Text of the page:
Types Of Dogs To Truck With

by Jake Tully - Published: 10/12/2016
2.1 3 votes

It’s no new information that a driver can face loneliness while on the road. Pending that a driver’s company offers a rider policy, there’s no guarantee that a trucker can convince someone to join them on the long haul, much less guarantee to keep them happy while doing so.

Luckily for drivers, many companies are now offering pet rider policies, and having one’s four-legged friend in the cab is not an uncommon scenario.

While “pet” is a partially ambiguous term, many drivers take this to mean “dogs,” and unless specified otherwise, it can truly only translate to “dog.” Many companies have a weight or breed restriction in regards to what breeds of dogs are allowed in the cab, and for safety and liability reasons certain breeds or types of dogs may be restricted from heading out on the road.

For the owner-operator, the flexibly of bringing along your pooch is likely much more open-ended. However, there are still factors to consider when choosing to bring along a dog, and certain breeds may be more suited for the trucking lifestyle than others.

Before deciding what kind of dog to travel with, check out the Humane Society’s important travel tips for animals.

Small Breeds

Many carriers allow smaller breeds in the cab when instating pet rider policies. Generally speaking, smaller breeds of dogs may be easier to manage in the cab than larger breeds, if not solely for the amount of room they may require to become comfortable in the truck. Additionally, smaller dogs usually require less food and water than larger breeds, and therefore can prove to be less maintenance for the driver. Smaller dogs are easy to groom, which is an important factor to keep in mind when dealing with fur that has to potential to mat when making the long haul.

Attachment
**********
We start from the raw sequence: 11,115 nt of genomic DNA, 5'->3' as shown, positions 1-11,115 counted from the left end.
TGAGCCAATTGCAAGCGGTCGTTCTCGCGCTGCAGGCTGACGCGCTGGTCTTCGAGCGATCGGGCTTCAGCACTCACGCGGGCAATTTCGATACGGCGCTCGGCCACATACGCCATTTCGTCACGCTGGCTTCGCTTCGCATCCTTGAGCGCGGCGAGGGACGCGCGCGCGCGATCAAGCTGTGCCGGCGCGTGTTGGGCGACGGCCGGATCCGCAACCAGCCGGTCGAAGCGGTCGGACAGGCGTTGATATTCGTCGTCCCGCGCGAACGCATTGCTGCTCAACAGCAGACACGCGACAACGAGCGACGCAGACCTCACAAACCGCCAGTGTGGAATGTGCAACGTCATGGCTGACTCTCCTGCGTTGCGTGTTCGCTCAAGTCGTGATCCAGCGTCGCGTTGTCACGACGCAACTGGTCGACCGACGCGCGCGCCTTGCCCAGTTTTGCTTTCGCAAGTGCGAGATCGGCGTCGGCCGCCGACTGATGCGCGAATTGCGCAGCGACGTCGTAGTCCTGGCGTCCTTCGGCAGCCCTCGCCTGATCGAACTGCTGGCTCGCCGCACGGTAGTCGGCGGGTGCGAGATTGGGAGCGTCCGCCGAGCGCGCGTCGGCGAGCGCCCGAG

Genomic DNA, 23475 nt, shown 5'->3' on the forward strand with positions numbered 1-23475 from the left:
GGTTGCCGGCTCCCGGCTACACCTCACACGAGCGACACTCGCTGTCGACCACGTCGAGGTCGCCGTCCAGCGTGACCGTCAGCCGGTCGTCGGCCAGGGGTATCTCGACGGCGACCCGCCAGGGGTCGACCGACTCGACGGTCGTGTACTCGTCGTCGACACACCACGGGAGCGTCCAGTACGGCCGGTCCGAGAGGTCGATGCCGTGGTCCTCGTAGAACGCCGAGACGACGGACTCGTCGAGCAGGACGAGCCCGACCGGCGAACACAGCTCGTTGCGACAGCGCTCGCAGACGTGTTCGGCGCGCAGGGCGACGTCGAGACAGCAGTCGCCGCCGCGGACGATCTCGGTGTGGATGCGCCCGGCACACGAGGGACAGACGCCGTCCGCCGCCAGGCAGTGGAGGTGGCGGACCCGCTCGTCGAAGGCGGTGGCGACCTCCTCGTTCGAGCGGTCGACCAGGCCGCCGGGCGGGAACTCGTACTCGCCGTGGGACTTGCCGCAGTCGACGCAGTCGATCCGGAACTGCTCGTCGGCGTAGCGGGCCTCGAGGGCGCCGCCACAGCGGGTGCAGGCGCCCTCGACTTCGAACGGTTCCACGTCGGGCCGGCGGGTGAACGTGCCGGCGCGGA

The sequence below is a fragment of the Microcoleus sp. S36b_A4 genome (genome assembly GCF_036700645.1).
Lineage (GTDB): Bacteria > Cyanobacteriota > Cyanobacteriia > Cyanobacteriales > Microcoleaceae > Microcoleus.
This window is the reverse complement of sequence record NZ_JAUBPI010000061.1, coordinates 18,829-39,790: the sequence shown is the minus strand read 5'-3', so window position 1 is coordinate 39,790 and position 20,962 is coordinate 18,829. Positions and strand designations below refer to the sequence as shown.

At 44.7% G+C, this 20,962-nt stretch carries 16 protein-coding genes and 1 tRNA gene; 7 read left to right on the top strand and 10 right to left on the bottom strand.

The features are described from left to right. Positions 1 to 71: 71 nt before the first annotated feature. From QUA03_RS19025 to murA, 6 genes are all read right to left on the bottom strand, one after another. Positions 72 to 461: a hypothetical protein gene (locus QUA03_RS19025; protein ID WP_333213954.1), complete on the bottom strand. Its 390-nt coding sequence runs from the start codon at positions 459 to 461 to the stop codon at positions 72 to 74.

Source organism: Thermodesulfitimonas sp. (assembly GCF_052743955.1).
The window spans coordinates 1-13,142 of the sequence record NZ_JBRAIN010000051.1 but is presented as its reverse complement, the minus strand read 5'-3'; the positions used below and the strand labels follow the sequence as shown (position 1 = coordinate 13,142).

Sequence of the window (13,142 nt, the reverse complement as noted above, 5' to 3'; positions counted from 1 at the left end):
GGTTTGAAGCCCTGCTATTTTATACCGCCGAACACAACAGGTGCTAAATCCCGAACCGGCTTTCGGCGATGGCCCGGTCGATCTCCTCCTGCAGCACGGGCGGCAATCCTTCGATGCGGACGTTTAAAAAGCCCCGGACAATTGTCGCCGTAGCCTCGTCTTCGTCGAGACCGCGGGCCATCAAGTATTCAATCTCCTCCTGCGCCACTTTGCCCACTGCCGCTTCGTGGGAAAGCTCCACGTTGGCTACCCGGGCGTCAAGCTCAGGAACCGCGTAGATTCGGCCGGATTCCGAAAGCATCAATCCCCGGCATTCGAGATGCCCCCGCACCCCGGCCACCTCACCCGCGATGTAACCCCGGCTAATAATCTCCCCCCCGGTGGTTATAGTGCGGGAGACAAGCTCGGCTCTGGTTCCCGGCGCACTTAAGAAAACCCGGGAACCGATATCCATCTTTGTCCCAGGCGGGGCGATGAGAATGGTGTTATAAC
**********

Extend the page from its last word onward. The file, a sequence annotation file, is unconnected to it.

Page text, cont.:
Types of breeds in this category that many truckers have taken along with them are Miniature Dobermans, Chihuahuas and Pomeranians.

Medium-Sized Breeds

While medium sized breeds may not be drastically different than smaller breeds, some drivers and owners may prefer a slightly

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larger dog with a heartier constitution to accompany them on the road. Medium-sized dogs may not be as susceptible to cooler conditions like a smaller breed, in which case they may be ideal dogs for over the road truckers heading into territories with alternate climates.

Depending on the breed of dog, some medium-sized canines will require more physical activity than others. For drivers who are hoping to stretch their legs frequently, terriers and spaniels may be what you are looking for. On the other hand, drivers who aren’t attempting to make multiple stops along the way ought to consider a breed more satiated with remaining stationary, such as a basset hound or an English bulldog.

Older Dogs

If a driver is not necessarily concerned with size but would rather worry about the maintenance required to take their companion on the road, taking an aged dog may be the way to go. Older dogs -- especially those who have been on the road or are used to traveling – will no doubt prove to be much more resilient on the road. Older dogs generally pose less problems with having accidents in the cab, will likely have less pent up energy and will require less attention, allowing a driver to get the job done.

Imagine the older dog much like an older human passenger. They are happy to go along for the ride and often need very few stops and the occasional pat on the back to feel content with where they are.

Whatever age, breed, or size of dog that you take along with you on the road, keep in mind that traveling is as stressful on them as it can be for you. Make sure to frequently check on your animal to see that they are feeling well and ensure that you can give them the attention they require before setting out on the road.

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